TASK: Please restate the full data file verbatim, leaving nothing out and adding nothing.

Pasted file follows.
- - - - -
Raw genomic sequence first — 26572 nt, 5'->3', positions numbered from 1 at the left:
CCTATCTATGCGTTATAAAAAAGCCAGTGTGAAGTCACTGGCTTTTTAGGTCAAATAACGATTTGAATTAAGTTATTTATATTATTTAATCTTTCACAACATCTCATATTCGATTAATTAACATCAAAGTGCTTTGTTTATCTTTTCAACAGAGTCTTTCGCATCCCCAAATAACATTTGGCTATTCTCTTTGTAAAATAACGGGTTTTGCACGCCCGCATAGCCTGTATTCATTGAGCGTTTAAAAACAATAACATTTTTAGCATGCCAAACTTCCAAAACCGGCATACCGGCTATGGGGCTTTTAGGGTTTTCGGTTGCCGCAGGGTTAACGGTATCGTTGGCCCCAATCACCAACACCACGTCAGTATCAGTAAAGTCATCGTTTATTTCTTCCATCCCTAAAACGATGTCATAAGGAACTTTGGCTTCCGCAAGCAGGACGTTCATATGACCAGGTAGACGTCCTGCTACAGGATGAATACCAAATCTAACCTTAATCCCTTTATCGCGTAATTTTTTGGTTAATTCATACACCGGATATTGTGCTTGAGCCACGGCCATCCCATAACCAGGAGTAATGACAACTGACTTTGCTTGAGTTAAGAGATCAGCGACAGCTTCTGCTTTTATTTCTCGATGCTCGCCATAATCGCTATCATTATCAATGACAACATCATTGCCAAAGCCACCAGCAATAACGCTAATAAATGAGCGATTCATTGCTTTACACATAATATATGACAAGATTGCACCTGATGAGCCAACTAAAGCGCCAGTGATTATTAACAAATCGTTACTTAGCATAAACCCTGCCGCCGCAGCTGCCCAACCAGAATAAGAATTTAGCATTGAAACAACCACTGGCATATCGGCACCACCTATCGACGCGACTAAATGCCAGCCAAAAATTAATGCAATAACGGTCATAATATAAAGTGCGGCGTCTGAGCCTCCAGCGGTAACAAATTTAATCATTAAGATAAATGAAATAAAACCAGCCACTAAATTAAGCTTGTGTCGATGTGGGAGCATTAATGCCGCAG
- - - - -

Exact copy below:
Raw genomic sequence first — 26572 nt, 5'->3', positions numbered from 1 at the left:
CCTATCTATGCGTTATAAAAAAGCCAGTGTGAAGTCACTGGCTTTTTAGGTCAAATAACGATTTGAATTAAGTTATTTATATTATTTAATCTTTCACAACATCTCATATTCGATTAATTAACATCAAAGTGCTTTGTTTATCTTTTCAACAGAGTCTTTCGCATCCCCAAATAACATTTGGCTATTCTCTTTGTAAAATAACGGGTTTTGCACGCCCGCATAGCCTGTATTCATTGAGCGTTTAAAAACAATAACATTTTTAGCATGCCAAACTTCCAAAACCGGCATACCGGCTATGGGGCTTTTAGGGTTTTCGGTTGCCGCAGGGTTAACGGTATCGTTGGCCCCAATCACCAACACCACGTCAGTATCAGTAAAGTCATCGTTTATTTCTTCCATCCCTAAAACGATGTCATAAGGAACTTTGGCTTCCGCAAGCAGGACGTTCATATGACCAGGTAGACGTCCTGCTACAGGATGAATACCAAATCTAACCTTAATCCCTTTATCGCGTAATTTTTTGGTTAATTCATACACCGGATATTGTGCTTGAGCCACGGCCATCCCATAACCAGGAGTAATGACAACTGACTTTGCTTGAGTTAAGAGATCAGCGACAGCTTCTGCTTTTATTTCTCGATGCTCGCCATAATCGCTATCATTATCAATGACAACATCATTGCCAAAGCCACCAGCAATAACGCTAATAAATGAGCGATTCATTGCTTTACACATAATATATGACAAGATTGCACCTGATGAGCCAACTAAAGCGCCAGTGATTATTAACAAATCGTTACTTAGCATAAACCCTGCCGCCGCAGCTGCCCAACCAGAATAAGAATTTAGCATTGAAACAACCACTGGCATATCGGCACCACCTATCGACGCGACTAAATGCCAGCCAAAAATTAATGCAATAACGGTCATAATATAAAGTGCGGCGTCTGAGCCTCCAGCGGTAACAAATTTAATCATTAAGATAAATGAAATAAAACCAGCCACTAAATTAAGCTTGTGTCGATGTGGGAGCATTAATGCCGCAG